p17. Photograph taken by Dr. A. C. Hovenden, one of a series taken at New Cross shed on 14th September, 1901, showing the Croydon shed exterior to advantage with its whitened wall and round-arched paned windows which make it look more like a chapel than a railway building. It forms the backdrop to New Cross breakdown crane No. 316S, built in 1898 by Cowans of Sheldon, which stands in the old works yard. Behind can be seen the rest of the breakdown train, which consists of two very old converted Craven carriages between which is an open goods 'A' wagon showing a tarpaulin marked 'Loco Dept, New Cross'.
p18. Photo by Dr. A. C. Hovenden capturing the scene
at 12.20 on 14th September 1901 at New Cross Gate shed. The clock on the shed wall stands at a central viewpoint for all three sheds and is attached by some fancy ironwork tracery brackets. It is thought that the bowler-hatted gentleman under the clock is the shed foreman talking to a member of staff. In the middle distance on the left, an engineman wistfully watches colleagues going off duty passing the east side of the fitters' shop. Two Gladstones and a radial tank stand alongside and in front of the Middle Shed whilst a domeless SER 4-4-0 pulls out of New Cross Station heading towards London Bridge Station with two carriages visible behind it
p19. Top. A photo by Dr. A. C. Hovenden, which captures a variety of locomotives standing outside the New and Middle Sheds, including Billinton 'B2' 4-4-0s, 'D' class 0-4-2Ts and a radial tank. The 'gaffer' is quite clearly occupied staring off left to something demanding his attention where the coal siding and stack are located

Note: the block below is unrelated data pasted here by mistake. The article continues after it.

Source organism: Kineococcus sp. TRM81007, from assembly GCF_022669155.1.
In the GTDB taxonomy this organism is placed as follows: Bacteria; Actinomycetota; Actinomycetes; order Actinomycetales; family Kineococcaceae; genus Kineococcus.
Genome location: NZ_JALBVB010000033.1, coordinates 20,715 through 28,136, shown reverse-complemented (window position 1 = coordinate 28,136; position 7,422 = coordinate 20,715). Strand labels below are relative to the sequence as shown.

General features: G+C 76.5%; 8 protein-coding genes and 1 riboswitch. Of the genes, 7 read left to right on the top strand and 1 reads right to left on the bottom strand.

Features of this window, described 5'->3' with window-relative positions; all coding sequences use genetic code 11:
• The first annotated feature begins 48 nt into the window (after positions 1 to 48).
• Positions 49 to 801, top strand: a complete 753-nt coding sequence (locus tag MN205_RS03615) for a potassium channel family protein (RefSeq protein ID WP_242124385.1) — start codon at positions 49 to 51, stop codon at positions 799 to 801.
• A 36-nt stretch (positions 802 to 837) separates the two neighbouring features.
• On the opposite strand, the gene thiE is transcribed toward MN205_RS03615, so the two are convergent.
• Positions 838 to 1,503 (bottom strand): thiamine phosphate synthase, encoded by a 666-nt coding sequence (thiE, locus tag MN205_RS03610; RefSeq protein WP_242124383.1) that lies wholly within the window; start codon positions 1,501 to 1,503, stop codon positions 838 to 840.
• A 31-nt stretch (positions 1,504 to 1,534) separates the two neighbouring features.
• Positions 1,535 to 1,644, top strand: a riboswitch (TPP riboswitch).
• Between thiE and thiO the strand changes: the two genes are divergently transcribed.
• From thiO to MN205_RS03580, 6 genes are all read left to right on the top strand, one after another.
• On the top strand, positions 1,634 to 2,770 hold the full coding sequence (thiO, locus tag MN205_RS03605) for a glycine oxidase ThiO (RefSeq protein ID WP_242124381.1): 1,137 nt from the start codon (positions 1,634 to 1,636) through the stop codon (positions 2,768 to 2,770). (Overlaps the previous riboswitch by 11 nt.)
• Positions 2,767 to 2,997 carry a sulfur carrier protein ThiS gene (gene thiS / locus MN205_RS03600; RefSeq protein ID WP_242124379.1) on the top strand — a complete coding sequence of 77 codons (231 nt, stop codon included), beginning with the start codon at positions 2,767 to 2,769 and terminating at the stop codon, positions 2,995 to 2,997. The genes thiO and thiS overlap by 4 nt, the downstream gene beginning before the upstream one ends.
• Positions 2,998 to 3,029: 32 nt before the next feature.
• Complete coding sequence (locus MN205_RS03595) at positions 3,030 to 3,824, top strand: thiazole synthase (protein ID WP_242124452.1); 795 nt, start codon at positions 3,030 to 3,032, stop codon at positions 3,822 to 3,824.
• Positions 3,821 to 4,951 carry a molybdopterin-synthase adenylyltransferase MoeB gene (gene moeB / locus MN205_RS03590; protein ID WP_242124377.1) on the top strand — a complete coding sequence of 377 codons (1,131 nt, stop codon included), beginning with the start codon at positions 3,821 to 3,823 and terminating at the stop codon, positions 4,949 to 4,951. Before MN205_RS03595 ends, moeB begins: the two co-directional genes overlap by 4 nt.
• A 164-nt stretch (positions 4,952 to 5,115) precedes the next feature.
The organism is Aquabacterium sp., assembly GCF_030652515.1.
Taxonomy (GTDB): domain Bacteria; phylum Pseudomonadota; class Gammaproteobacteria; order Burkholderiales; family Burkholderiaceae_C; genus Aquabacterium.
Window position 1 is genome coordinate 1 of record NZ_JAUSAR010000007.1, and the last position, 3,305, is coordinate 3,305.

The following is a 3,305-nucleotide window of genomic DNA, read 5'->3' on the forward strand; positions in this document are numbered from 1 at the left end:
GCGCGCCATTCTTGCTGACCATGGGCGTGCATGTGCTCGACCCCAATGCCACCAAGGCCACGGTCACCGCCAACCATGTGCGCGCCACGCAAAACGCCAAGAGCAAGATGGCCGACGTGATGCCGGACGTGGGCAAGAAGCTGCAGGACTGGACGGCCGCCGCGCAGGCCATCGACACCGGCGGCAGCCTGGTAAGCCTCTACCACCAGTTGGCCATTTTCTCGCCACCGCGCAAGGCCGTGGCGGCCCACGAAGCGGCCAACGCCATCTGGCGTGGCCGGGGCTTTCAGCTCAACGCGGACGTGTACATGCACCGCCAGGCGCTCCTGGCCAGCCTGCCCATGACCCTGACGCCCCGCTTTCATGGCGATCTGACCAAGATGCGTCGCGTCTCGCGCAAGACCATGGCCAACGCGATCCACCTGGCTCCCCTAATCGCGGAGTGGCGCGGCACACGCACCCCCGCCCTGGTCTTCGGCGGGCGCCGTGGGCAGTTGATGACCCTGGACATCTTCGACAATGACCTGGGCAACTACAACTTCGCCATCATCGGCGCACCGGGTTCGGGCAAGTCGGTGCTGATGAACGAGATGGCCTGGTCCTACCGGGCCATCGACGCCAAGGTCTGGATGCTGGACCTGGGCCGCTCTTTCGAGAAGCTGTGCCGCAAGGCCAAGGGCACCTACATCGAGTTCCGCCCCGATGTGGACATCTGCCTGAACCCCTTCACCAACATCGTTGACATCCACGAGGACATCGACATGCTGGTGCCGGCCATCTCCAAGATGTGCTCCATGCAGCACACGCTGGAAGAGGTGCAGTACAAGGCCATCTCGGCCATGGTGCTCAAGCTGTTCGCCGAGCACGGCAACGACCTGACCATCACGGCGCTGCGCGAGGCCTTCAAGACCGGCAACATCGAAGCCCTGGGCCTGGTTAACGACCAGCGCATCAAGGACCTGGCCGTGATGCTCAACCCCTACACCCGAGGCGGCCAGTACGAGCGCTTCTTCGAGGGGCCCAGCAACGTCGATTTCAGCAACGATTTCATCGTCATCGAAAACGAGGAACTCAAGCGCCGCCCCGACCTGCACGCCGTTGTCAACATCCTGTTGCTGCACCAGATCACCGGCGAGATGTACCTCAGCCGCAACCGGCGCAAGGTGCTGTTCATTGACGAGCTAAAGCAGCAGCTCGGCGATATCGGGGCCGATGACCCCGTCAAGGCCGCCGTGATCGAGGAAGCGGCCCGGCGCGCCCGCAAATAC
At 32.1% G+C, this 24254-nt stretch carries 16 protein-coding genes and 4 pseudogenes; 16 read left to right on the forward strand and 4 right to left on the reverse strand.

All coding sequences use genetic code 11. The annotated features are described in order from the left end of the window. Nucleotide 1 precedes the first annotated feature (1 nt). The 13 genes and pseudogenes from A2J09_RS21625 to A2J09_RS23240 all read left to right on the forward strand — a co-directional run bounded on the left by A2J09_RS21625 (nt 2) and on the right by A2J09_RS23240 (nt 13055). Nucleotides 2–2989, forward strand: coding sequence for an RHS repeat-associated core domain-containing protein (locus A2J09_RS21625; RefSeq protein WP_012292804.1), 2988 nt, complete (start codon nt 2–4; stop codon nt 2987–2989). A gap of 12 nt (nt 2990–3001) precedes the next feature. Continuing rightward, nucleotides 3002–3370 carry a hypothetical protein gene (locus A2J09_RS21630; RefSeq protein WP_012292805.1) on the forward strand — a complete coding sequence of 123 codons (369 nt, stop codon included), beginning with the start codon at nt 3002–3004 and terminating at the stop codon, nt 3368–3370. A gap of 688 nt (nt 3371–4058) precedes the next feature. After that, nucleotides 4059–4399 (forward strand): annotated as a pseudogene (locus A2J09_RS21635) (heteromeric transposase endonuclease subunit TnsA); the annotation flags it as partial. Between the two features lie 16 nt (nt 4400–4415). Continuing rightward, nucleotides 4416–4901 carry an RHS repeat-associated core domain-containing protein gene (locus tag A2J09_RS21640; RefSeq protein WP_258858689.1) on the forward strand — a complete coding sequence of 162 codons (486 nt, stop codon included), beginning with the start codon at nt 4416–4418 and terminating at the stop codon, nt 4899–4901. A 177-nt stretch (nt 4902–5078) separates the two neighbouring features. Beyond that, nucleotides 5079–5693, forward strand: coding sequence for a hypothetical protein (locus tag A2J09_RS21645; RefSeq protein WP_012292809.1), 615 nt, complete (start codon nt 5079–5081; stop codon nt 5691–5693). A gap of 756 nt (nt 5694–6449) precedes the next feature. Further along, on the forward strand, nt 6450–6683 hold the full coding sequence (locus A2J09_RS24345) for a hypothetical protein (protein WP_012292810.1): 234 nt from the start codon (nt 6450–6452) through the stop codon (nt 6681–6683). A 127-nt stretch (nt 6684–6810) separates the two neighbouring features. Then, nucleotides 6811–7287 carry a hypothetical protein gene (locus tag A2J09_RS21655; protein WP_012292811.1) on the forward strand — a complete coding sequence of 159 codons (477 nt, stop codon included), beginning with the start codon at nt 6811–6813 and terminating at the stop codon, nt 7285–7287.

p19. Bottom. The turntable - Dr. Hovenden moved on to capture this, which was sited at the north end of the New Shed. In this picture, 'D3' class 0-4-4T No. 389 Shoreham of Tunbridge Wells is about to be turned for its return journey to Kent. The East London line is on the left of the picture, and the East London Up Junction signal box (1876) is visible just behind a solitary coach
p20. A much closer photographic view of the New and Middle Sheds, revealing 'D3' class No. 396 Clayton (as yet unrebuilt) standing by the coaling stage. Coaling was achieved using the crane and the wagons on the extreme left of the scene. Also visible are a relatively new class 'E5' (thought to be No. 568 Carisbrooke which was one of several in the class temporarily converted by Marsh to a 2-4-2T) and in the road adjacent to that is 'E1' class 0-6-0T No. 151 Helvetia and 'D3' class No. 373 Billingshurst (all of these are New Cross-based engines) and in the far road is 'B2' class 4-4-0 No. 322 G. P. Bidder, which was visiting from Portsmouth Shed. The forge and lean-to are visible at the side of the Middle Shed
p21. Clearly a sunny day at around midday, and probably a Sunday given the number of engines on shed, things are clearly quiet outside the Middle Shed in this photograph. On the left stands 'E5' class 0-6-2T No. 587 (formerly Brighton), which was based at the shed of that name but is strictly 'Not to Be Moved'. 2nd loco from the left - Marsh 'C3' class 0-6-0 No. 304 joined the New Cross allocation on 3rd July, 1906; next on the right of that is class 'D3X' No. 396 looking good as new. On the far right is 'E3' class 0-6-2T No. 456 (formerly Aldingbourne), also a New Cross engine. A nice addition to the scene are the two cleaner boys in the middle distance looking towards the photographer
p22. Photograph of the old Croydon Shed prior to demolition. The scene was taken in June 1947 from the confines of the old paint shop. Straight ahead is the Middle Shed and beyond it to its right is the New Cross Yard signal box